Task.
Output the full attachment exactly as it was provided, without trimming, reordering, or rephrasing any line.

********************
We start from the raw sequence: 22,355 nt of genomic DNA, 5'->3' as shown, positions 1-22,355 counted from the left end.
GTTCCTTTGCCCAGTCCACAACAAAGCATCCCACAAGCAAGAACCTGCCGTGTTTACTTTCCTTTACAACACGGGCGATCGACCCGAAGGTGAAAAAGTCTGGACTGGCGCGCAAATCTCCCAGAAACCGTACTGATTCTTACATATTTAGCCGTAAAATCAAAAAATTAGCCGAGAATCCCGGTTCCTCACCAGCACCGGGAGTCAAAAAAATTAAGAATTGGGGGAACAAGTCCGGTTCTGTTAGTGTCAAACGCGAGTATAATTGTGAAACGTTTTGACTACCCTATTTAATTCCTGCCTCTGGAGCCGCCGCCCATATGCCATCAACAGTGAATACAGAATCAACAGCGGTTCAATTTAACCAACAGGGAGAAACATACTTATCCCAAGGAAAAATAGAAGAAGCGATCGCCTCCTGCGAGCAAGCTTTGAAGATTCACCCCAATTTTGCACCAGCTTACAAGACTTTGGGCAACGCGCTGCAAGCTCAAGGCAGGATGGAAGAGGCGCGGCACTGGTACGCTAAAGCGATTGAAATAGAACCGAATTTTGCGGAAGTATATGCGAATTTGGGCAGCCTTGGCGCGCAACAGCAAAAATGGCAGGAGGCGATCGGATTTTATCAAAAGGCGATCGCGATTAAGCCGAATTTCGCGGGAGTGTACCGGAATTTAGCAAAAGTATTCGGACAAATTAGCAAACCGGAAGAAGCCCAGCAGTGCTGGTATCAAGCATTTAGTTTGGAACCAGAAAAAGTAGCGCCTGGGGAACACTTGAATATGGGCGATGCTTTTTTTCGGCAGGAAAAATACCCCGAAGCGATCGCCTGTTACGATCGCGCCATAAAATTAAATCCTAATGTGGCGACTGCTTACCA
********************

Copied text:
We start from the raw sequence: 22,355 nt of genomic DNA, 5'->3' as shown, positions 1-22,355 counted from the left end.
GTTCCTTTGCCCAGTCCACAACAAAGCATCCCACAAGCAAGAACCTGCCGTGTTTACTTTCCTTTACAACACGGGCGATCGACCCGAAGGTGAAAAAGTCTGGACTGGCGCGCAAATCTCCCAGAAACCGTACTGATTCTTACATATTTAGCCGTAAAATCAAAAAATTAGCCGAGAATCCCGGTTCCTCACCAGCACCGGGAGTCAAAAAAATTAAGAATTGGGGGAACAAGTCCGGTTCTGTTAGTGTCAAACGCGAGTATAATTGTGAAACGTTTTGACTACCCTATTTAATTCCTGCCTCTGGAGCCGCCGCCCATATGCCATCAACAGTGAATACAGAATCAACAGCGGTTCAATTTAACCAACAGGGAGAAACATACTTATCCCAAGGAAAAATAGAAGAAGCGATCGCCTCCTGCGAGCAAGCTTTGAAGATTCACCCCAATTTTGCACCAGCTTACAAGACTTTGGGCAACGCGCTGCAAGCTCAAGGCAGGATGGAAGAGGCGCGGCACTGGTACGCTAAAGCGATTGAAATAGAACCGAATTTTGCGGAAGTATATGCGAATTTGGGCAGCCTTGGCGCGCAACAGCAAAAATGGCAGGAGGCGATCGGATTTTATCAAAAGGCGATCGCGATTAAGCCGAATTTCGCGGGAGTGTACCGGAATTTAGCAAAAGTATTCGGACAAATTAGCAAACCGGAAGAAGCCCAGCAGTGCTGGTATCAAGCATTTAGTTTGGAACCAGAAAAAGTAGCGCCTGGGGAACACTTGAATATGGGCGATGCTTTTTTTCGGCAGGAAAAATACCCCGAAGCGATCGCCTGTTACGATCGCGCCATAAAATTAAATCCTAATGTGGCGACTGCTTACCA